Conrad Kickert

Conrad Kickert, an assistant professor at UC’s School of Planning, predicts that by 2030 urban planners and their clients’ focuses will be on technology and sustainability.

The year is 2010. Facebook is the world’s main social media platform, the New Orleans Saints win the Super Bowl and the poorest country in the Western Hemisphere — Haiti — is being hit by a magnitude 7.0 Mw earthquake, killing over 200,000 people. The world and the University of Cincinnati have come a long way since then, but with a new decade comes more questions on what the future holds.

In order to satiate that curiosity, The News Record picked the minds of UC’s professors to see what major aspects of life will change for students by the year 2030.

 

Buildings, transportation and sustainability

The physical layout of UC has changed considerably in the last decade with the emergence of new buildings like the Linder College of Business and Marian Spencer Hall. Conrad Kickert, an assistant professor at UC’s School of Planning, predicts that by 2030 urban planners and their clients’ focuses will be on technology and sustainability.

“Think of data analytics to see where people use the city the most; mapping software to find patterns and share insights; smart technology to improve energy efficiency and comfort in public spaces,” Kickert said. “Our destabilizing climate may well be the next crisis where global cities look toward planning. We need to think about how to mitigate extreme weather events while still keeping our cities pleasant.”

This vision is shared by Na Chen — an assistant professor at UC’s School of Planning — who says that these advancements could be reflected at the university with more green transportation infrastructure like bike-sharing facilities. However, this doesn’t mean that there won’t be more buildings built between now and then.

Kickert and his students are currently working with UC to formulate how to improve biking and walking paths, along with introducing autonomous vehicles to get around campus.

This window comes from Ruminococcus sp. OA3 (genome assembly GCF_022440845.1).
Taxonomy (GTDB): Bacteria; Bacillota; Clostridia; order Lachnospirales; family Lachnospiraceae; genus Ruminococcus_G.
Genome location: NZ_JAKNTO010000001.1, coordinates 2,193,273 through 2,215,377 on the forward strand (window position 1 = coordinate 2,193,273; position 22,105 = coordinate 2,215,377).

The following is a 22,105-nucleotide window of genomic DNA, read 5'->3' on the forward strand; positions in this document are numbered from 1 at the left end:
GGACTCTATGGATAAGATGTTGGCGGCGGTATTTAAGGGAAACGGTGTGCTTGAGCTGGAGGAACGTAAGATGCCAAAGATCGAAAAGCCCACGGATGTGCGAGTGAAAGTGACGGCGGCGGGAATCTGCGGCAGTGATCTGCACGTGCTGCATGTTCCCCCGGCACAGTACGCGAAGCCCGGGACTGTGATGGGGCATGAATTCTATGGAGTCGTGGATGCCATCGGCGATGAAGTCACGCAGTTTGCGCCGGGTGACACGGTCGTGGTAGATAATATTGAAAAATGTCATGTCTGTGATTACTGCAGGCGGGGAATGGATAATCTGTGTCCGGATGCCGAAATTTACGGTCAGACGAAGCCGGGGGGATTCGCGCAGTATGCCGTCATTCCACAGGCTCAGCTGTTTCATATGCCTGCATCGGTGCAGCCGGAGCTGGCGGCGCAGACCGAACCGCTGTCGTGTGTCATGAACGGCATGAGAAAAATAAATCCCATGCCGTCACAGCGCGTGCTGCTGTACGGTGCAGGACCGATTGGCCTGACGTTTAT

Sports

How UC’s athletes are paid and watched will also change between now and 2030, said Jason Simmons, an assistant professor and program coordinator of UC’s Sport Administration Department. One change will be the elimination of traditional television rights due to streaming services and content on demand.

“The biggest advancements I see are technology related, specifically with augmented reality,” Simmons said. “I expect we’ll see a much more diverse way to consume sports 10 years from now.”

While sporting events at UC will look similar, college athletics themselves will likely go through a major reform. Some of these changes could be in the form of large schools breaking away from the NCAA and forming their own organization or paying college athletes for their name, image and likeness.

“College athletes will likely be compensated at some point, beyond scholarships, but there are so many nuances that need to be figured out,” Simmons said. “We’re not just talking about paying football and men’s basketball players. There are hundreds of student athletes at every school. All but a handful of athletic departments already operate at a loss financially every year, UC included. When you factor in the expense of paying athletes, expenses will have to be cut elsewhere.”

The NCAA receives close to $800 million each year from CBS and Turner to broadcast the men’s basketball tournament, a sum that is then distributed to conferences and schools. Since the NCAA’s events have been canceled, the loss in revenue will have detrimental effects on college sports, Simmons said. He added that, if these cancelations continue into fall semester, the impact of the coronavirus on the college athletic departments will be felt for years.

“Money from TV deals and live events are the biggest sources of revenue for athletic departments — aside from subsidies from the university,” Simmons said. “Smaller schools like those in the Mid-American Conference, or even UC are not swimming in cash. With potential dips in enrollment and money not coming in from on campus housing and dining plans, universities are not going to be able to keep athletics afloat long term.”